The opportunity to fly in or clamber aboard and explore a rare, iconic B-17 will arise during the World War II-era Flying Fortress’ touchdown visit to Walla Walla from 9 a.m.-6 p.m. Monday-Sunday, Aug. 16-22.

Sponsored by the Commemorative Air Force and CAF Airbase Arizona, the Flying Legends of Victory Tour will be at 199 W. Fairchild Ave. near the Walla Walla Regional Airport. The airship is scheduled to fly in from Springfield, Illinois, and heads next to Madras, Oregon.

Flights can be booked now at

Ground tours will be from 9 a.m.-6 p.m. Tuesday-Thursday, Aug. 17-19, and 2-6 p.m. Friday-Sunday, Aug. 20-22. Admittance is $10 per person or $20 for a family of four. Purchase tour tickets at the gate; reservations are not required.

Rides, with a flight time of 20-25 minutes, will be from 9 a.m.-1 p.m. Friday-Sunday, Aug. 20-22. The cost is $425 per waist compartment seat with six available; and $850 per bombardier/navigator seat with two available. All passengers must be 12 years and older to ride.

The B-17G bomber landing in the Walla Walla Valley is nicknamed Sentimental Journey.

The U.S. built 12,731 B-17s and currently only five are actively flying. The aircraft bristled with armament and were highly reputed for returning to base after sustaining severe poundings from enemy fire, parts of their fuselages riddled with holes, wings and shredded tails.

B-17s measure 74 feet 4 inches long with a height of 19 feet 1 inch, a wingspan of 103 feet 9 inches and a flight range of 2,000 miles.

Based at the Commemorative Air Force Museum in Mesa, Arizona, the aircraft is regularly flown to airshows throughout North America. Its nose art features an image of film star-dancer-model-singer Betty Grable, the No. 1 pinup girl from that era.

Sentimental Journey’s first flight was March 13, 1945. It was in service until 1959 with the military and from 1959–1978 with the Aero Union Corporation, which from 1961-2011, operated aerial firefighting aircraft and training crews.

The nonprofit CAF aims to educate, inspire and honor American military aviation through flight and living history experiences.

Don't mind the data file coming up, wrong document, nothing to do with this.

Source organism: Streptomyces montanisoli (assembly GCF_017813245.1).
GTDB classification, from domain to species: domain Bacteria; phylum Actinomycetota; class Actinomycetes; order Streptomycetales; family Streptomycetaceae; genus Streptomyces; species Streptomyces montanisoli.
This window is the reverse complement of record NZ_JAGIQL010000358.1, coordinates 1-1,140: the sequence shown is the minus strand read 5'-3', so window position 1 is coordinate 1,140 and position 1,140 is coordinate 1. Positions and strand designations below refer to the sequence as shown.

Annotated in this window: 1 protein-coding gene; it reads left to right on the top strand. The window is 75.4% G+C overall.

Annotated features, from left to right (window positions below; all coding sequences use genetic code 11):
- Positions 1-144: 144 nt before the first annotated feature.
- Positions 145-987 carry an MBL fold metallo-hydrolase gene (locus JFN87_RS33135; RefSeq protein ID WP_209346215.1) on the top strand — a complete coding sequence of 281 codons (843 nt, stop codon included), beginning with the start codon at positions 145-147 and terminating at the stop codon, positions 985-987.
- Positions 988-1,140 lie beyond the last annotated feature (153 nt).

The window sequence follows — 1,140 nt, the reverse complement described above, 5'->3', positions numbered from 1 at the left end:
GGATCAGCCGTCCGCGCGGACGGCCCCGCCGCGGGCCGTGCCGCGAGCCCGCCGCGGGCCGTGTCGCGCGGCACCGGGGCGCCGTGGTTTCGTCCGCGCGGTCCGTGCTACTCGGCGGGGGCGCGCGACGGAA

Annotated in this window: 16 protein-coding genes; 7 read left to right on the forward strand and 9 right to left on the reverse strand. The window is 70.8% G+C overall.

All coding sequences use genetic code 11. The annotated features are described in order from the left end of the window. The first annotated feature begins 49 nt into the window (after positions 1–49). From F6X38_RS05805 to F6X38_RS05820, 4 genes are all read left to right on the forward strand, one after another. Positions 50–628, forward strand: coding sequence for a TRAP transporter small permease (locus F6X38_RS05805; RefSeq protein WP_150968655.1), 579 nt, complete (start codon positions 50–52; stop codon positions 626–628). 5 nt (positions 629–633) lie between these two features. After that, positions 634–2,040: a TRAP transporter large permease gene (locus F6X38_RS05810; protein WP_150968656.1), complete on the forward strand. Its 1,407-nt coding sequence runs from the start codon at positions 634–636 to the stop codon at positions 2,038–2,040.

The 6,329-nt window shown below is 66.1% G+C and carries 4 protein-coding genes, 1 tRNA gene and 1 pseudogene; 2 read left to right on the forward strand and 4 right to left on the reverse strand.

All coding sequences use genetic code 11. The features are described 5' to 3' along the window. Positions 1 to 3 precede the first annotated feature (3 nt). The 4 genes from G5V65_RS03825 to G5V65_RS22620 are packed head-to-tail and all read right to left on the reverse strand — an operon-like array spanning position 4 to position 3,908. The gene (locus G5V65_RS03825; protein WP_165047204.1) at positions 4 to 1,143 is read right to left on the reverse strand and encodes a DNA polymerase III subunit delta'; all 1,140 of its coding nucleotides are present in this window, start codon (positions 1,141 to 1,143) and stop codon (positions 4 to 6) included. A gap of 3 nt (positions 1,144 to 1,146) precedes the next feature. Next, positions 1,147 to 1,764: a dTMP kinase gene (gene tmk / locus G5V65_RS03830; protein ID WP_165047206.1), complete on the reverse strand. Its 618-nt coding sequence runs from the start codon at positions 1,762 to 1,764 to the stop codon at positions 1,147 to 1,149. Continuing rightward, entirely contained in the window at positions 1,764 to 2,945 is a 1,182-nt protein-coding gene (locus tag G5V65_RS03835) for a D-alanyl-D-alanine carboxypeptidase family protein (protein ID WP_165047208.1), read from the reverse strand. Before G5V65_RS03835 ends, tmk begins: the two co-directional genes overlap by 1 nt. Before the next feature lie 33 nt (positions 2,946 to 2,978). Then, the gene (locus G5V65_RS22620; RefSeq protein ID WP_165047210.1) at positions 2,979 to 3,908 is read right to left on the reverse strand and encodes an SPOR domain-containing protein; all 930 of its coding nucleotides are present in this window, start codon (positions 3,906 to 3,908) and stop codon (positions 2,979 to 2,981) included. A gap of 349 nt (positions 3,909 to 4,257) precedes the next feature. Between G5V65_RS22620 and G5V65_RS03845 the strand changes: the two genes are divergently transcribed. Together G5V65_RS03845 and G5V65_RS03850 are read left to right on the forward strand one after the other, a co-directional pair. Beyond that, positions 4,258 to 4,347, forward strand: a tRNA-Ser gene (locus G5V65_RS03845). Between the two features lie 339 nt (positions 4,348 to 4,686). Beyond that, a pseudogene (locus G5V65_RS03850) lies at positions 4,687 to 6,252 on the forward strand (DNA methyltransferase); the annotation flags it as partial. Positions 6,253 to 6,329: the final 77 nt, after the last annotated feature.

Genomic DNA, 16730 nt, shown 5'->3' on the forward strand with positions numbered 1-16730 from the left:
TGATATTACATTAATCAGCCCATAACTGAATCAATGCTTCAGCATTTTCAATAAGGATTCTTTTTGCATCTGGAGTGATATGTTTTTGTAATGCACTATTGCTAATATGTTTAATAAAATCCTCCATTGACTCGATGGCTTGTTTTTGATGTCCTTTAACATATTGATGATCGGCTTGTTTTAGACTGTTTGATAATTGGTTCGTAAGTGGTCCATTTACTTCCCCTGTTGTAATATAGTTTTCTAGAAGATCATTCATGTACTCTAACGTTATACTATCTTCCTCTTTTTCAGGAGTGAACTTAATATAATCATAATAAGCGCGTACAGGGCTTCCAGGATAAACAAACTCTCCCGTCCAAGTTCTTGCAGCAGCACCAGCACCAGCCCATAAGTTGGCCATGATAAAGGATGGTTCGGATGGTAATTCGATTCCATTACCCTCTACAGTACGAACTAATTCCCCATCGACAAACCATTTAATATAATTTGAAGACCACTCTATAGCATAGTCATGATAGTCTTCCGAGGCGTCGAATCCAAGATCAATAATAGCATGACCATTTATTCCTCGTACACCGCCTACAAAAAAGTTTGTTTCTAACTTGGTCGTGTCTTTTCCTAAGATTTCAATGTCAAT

Volunteer Arizona CAF members attend ground school in spring and give up from one to three weeks at a time during touring season to go on location with the planes. With a passion to keep history alive, they put in long hours on site while bringing history to others. They answer questions, coordinate rides, give tours of the aircraft and sell souvenirs, among other things.

CAF was founded in 1957 as the U.S. military scrapped the fleet of aircraft that played a decisive role in winning World War II. They rallied to the cry “Keep ‘Em Flying.” CAF strove to preserve in operable condition at least one example of each aircraft flown by American forces from 1939-45.

Since the ‘50s, CAF grew as an owner and operator of vintage military aircraft. It currently owns 162 historic planes valued at more than $50 million; 144 in airworthy condition. The airplanes are dispersed among 80 CAF units in 26 states.

CAF operates with annual revenues in surpassing $24 million. Aided by a huge volunteer effort from more than 12,000 members, CAF reports on Facebook that its aircraft and educational programs annually reach millions of Americans.

Organizers ask that because of the current COVID-19 pandemic and to keep visitors safe:

  • Those experiencing COVID-19 symptoms should stay at home.
  • Visitors should maintain physical distancing while waiting in line to make purchases at the CAF trailer and waiting in line for airplane tours or when inside the plane.
  • Wearing a face covering may be required by local restrictions.

Annie Charnley Eveland can be reached at or 509-526-8313.

Annie joined the U-B news staff in 1979 and since 1990 has written Etcetera, a daily community column. She was promoted to a copy editing post in 2007. She edits copy, designs and lays out pages, including the weekly arts and entertainment guide Marquee,

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